Falling in Love with Palm Beach
Along the way, Flagler fell in love with Palm Beach, where a lush grove of coconut palms had grown up following the shipwreck of the Providencia in 1878. On the lakefront, he built the Hotel Royal Poinciana, which was both the world’s largest resort and the world’s largest wooden building. On the ocean, he built The Breakers. He also built his winter home (“Whitehall”) in Palm Beach. Today, Whitehall is open to the public and the National Historic Landmark is known around the world as one of America’s great historic house museums.
While a great many have helped to make the Town of Palm Beach the beautiful and special place that it has become over the last century, Palm Beach owes its existence and character more to Henry Flagler than to any other individual. More important to Flagler, without a doubt, would be the fact that so many have come to share his love of the place he thought of as “Paradise.”
Key Historical Dates & Events
- 1878: The Providencia wrecks off the coast full of 20,000 coconuts - they were distributed and planted
- 1893: Henry Flagler, Standard Oil Tycoon, declares Palm Beach a “veritable paradise”
- 1894: Flagler’s Royal Poinciana Hotel is completed. It is the largest wooden structure in the world.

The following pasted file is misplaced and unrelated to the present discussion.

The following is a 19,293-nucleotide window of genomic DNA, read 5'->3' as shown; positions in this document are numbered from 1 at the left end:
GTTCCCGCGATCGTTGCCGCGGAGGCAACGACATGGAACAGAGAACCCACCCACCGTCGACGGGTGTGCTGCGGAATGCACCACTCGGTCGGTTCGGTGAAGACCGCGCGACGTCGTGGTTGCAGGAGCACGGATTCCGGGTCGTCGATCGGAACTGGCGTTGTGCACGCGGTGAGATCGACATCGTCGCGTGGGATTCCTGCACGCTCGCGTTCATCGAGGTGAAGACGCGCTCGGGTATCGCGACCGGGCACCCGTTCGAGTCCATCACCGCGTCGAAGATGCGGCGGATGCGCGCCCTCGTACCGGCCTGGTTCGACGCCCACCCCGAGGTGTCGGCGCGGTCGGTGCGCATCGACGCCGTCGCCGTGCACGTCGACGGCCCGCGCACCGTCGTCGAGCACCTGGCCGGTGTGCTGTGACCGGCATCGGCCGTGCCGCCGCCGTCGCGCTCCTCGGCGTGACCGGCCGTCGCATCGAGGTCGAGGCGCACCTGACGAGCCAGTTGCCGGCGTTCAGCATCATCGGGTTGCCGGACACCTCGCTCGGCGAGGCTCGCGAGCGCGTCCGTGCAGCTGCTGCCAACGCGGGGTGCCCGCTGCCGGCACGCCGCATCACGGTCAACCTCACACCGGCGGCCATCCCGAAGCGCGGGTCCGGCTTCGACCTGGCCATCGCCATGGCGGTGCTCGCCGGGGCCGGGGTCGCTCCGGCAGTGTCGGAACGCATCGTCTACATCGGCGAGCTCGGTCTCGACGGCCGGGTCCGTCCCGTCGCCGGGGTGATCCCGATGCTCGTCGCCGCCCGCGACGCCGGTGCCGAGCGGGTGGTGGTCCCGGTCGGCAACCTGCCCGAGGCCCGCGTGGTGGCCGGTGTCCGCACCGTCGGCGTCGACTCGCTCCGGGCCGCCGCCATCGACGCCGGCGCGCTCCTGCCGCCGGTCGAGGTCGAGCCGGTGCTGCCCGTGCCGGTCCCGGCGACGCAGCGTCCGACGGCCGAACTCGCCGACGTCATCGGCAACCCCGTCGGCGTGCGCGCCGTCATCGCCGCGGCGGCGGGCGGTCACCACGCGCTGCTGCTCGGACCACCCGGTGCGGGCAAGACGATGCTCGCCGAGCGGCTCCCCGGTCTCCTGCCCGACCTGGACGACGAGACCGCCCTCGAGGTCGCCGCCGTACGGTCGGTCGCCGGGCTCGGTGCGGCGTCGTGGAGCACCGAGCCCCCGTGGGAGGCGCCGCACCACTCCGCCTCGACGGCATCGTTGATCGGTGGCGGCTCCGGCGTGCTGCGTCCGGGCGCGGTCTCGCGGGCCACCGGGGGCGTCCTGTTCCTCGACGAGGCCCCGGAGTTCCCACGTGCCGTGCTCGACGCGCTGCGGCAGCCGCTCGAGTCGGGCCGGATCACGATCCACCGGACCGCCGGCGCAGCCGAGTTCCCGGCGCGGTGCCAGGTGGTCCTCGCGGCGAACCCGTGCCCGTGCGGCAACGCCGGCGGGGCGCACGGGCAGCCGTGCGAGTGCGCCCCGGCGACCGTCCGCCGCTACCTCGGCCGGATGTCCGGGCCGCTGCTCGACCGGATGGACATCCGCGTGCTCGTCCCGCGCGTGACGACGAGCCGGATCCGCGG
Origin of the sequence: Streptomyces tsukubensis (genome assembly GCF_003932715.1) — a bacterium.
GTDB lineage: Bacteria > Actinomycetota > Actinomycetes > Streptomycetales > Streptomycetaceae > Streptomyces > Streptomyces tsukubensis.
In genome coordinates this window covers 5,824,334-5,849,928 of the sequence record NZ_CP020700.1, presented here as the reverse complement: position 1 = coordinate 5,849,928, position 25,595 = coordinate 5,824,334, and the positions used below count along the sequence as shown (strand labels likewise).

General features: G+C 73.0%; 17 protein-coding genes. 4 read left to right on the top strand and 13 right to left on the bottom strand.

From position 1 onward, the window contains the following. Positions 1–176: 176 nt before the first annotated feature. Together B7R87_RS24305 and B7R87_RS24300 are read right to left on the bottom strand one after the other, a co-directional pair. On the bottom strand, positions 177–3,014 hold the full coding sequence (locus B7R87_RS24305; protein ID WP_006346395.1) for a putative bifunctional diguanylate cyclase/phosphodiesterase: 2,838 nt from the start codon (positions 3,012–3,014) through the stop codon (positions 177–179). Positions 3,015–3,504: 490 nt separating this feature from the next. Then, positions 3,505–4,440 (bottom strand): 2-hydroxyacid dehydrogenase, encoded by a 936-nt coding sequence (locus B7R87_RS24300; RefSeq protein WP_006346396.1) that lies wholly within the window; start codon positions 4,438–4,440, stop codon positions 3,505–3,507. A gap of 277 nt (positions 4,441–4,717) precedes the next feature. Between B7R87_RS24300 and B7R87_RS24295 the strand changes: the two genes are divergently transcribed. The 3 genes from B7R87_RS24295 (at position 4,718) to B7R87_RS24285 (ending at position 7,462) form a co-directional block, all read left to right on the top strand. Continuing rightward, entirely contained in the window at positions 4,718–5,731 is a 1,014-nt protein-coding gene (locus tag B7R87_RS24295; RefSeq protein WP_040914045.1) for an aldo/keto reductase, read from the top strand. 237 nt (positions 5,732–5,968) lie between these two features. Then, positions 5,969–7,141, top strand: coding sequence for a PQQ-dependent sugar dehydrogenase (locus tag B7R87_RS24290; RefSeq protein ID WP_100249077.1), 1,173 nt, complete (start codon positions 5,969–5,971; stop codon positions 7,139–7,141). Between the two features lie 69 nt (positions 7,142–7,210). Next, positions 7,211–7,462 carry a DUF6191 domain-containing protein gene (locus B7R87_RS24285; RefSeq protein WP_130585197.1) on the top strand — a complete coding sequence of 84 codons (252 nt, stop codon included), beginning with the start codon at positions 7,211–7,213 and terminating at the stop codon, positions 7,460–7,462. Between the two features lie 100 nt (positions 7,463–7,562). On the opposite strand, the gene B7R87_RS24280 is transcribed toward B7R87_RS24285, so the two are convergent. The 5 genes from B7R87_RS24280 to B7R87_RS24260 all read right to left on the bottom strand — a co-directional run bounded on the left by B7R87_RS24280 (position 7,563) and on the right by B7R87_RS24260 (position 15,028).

- 1896: Flagler’s FEC Railway arrives in Palm Beach.
- 1896: Flagler opens the Palm Beach Inn which becomes The Breakers in 1901.
- 1902: Flagler’s winter home “Whitehall” is completed.
- 1907: Telephone service established with 18 phones.
- 1911: Palm Beach incorporated as a town.
- 1911: Original Royal Park Bridge opened.
- 1925: Palm Beach town Hall opened.
- 1929: “The Plan of Palm Beach” is sponsored by the Garden Club of Palm Beach.
- 1930: Addison Mizner’s Memorial Fountain built in town Square.
- 1938: Original Flagler Memorial Bridge opened.
- 1959: Second Royal Park Bridge opened.
- 1961-1963: President Kennedy’s “Winter Whitehouse is his family’s Palm Beach estate.
- 1971-1977: Earl E.T. Smith, the last United States Ambassador to Cuba, serves as Mayor of Palm Beach.
- 1995: Mar-a-Lago was transformed into the Mar-a-Lago Club.
- 2005: Current Royal Park Bridge opened.
- 2009: Palm Beach town Hall restored.
- 2010: Worth Avenue restored
- 2011: Town of Palm Beach celebrated its Centennial Year
- In 1879, early pioneers planted about 15,000 pineapple slips to establish a pineapple farm on the island.
- The first school (Little Red Schoolhouse) was built in 1886 and is preserved today at Phipps Ocean Park.
- Millie and Jacob Gildersleeve, two of the earliest African American pioneers on the island, purchased property from Elisha Dimick in 1890, which later became Riviera Beach.
- When Flagler extended his railroad to Palm Beach, it ran onto a 1,000-foot long pier in the Atlantic, making it easy for ships to deliver cargo and passengers. The 1928 hurricane destroyed it.
- In the early 1900s, the west end of Worth Avenue was home to Alligator Joe’s Farm, where Joe entertained winter visitors with his collection of alligators he often wrestled.
- The Town of Palm Beach, Palm Beach County’s second municipality, was incorporated on April 17, 1911, after it was discovered in January that West Palm Beach was going to attempt an annexation of the island resort during that year’s legislative session